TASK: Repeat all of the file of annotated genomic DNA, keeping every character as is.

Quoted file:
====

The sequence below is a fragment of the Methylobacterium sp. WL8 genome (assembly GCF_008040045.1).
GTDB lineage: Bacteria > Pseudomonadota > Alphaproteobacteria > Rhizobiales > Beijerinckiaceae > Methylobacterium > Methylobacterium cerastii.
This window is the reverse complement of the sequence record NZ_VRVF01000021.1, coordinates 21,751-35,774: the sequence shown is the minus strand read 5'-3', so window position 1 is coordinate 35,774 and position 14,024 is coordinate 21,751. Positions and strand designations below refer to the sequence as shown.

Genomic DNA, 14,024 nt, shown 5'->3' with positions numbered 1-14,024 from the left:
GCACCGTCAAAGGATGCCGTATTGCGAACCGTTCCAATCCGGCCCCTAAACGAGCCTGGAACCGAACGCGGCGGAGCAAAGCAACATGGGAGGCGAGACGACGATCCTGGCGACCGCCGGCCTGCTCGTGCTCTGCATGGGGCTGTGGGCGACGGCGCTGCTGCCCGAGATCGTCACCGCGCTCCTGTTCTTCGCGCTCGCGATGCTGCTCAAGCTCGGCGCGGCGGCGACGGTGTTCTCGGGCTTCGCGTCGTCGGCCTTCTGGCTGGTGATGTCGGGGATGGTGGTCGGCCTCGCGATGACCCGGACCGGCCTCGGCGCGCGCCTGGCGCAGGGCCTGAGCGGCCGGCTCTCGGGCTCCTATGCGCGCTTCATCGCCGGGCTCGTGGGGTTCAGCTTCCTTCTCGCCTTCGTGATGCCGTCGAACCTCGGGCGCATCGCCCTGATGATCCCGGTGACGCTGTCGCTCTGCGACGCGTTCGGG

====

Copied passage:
The sequence below is a fragment of the Methylobacterium sp. WL8 genome (assembly GCF_008040045.1).
GTDB lineage: Bacteria > Pseudomonadota > Alphaproteobacteria > Rhizobiales > Beijerinckiaceae > Methylobacterium > Methylobacterium cerastii.
This window is the reverse complement of the sequence record NZ_VRVF01000021.1, coordinates 21,751-35,774: the sequence shown is the minus strand read 5'-3', so window position 1 is coordinate 35,774 and position 14,024 is coordinate 21,751. Positions and strand designations below refer to the sequence as shown.

Genomic DNA, 14,024 nt, shown 5'->3' with positions numbered 1-14,024 from the left:
GCACCGTCAAAGGATGCCGTATTGCGAACCGTTCCAATCCGGCCCCTAAACGAGCCTGGAACCGAACGCGGCGGAGCAAAGCAACATGGGAGGCGAGACGACGATCCTGGCGACCGCCGGCCTGCTCGTGCTCTGCATGGGGCTGTGGGCGACGGCGCTGCTGCCCGAGATCGTCACCGCGCTCCTGTTCTTCGCGCTCGCGATGCTGCTCAAGCTCGGCGCGGCGGCGACGGTGTTCTCGGGCTTCGCGTCGTCGGCCTTCTGGCTGGTGATGTCGGGGATGGTGGTCGGCCTCGCGATGACCCGGACCGGCCTCGGCGCGCGCCTGGCGCAGGGCCTGAGCGGCCGGCTCTCGGGCTCCTATGCGCGCTTCATCGCCGGGCTCGTGGGGTTCAGCTTCCTTCTCGCCTTCGTGATGCCGTCGAACCTCGGGCGCATCGCCCTGATGATCCCGGTGACGCTGTCGCTCTGCGACGCGTTCGGG